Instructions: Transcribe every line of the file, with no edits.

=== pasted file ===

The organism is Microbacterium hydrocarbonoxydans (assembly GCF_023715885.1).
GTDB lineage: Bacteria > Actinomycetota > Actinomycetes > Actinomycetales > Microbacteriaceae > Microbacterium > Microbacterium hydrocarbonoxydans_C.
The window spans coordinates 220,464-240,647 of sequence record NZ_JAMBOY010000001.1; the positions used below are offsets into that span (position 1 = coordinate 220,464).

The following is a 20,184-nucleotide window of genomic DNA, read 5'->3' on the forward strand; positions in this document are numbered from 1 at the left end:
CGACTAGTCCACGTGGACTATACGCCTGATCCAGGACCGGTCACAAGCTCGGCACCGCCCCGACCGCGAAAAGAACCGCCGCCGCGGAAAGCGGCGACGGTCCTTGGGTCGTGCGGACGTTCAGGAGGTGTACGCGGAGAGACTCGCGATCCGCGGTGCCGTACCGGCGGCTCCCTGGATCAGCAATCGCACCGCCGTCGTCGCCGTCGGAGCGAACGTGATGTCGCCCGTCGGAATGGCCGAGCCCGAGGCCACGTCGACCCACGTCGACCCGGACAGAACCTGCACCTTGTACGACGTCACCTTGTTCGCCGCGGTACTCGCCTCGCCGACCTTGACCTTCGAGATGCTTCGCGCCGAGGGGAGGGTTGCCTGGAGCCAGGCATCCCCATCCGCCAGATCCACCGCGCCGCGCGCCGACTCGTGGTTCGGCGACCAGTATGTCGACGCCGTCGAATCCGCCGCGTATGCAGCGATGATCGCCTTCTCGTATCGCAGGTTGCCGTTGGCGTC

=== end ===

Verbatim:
The organism is Microbacterium hydrocarbonoxydans (assembly GCF_023715885.1).
GTDB lineage: Bacteria > Actinomycetota > Actinomycetes > Actinomycetales > Microbacteriaceae > Microbacterium > Microbacterium hydrocarbonoxydans_C.
The window spans coordinates 220,464-240,647 of sequence record NZ_JAMBOY010000001.1; the positions used below are offsets into that span (position 1 = coordinate 220,464).

The following is a 20,184-nucleotide window of genomic DNA, read 5'->3' on the forward strand; positions in this document are numbered from 1 at the left end:
CGACTAGTCCACGTGGACTATACGCCTGATCCAGGACCGGTCACAAGCTCGGCACCGCCCCGACCGCGAAAAGAACCGCCGCCGCGGAAAGCGGCGACGGTCCTTGGGTCGTGCGGACGTTCAGGAGGTGTACGCGGAGAGACTCGCGATCCGCGGTGCCGTACCGGCGGCTCCCTGGATCAGCAATCGCACCGCCGTCGTCGCCGTCGGAGCGAACGTGATGTCGCCCGTCGGAATGGCCGAGCCCGAGGCCACGTCGACCCACGTCGACCCGGACAGAACCTGCACCTTGTACGACGTCACCTTGTTCGCCGCGGTACTCGCCTCGCCGACCTTGACCTTCGAGATGCTTCGCGCCGAGGGGAGGGTTGCCTGGAGCCAGGCATCCCCATCCGCCAGATCCACCGCGCCGCGCGCCGACTCGTGGTTCGGCGACCAGTATGTCGACGCCGTCGAATCCGCCGCGTATGCAGCGATGATCGCCTTCTCGTATCGCAGGTTGCCGTTGGCGTC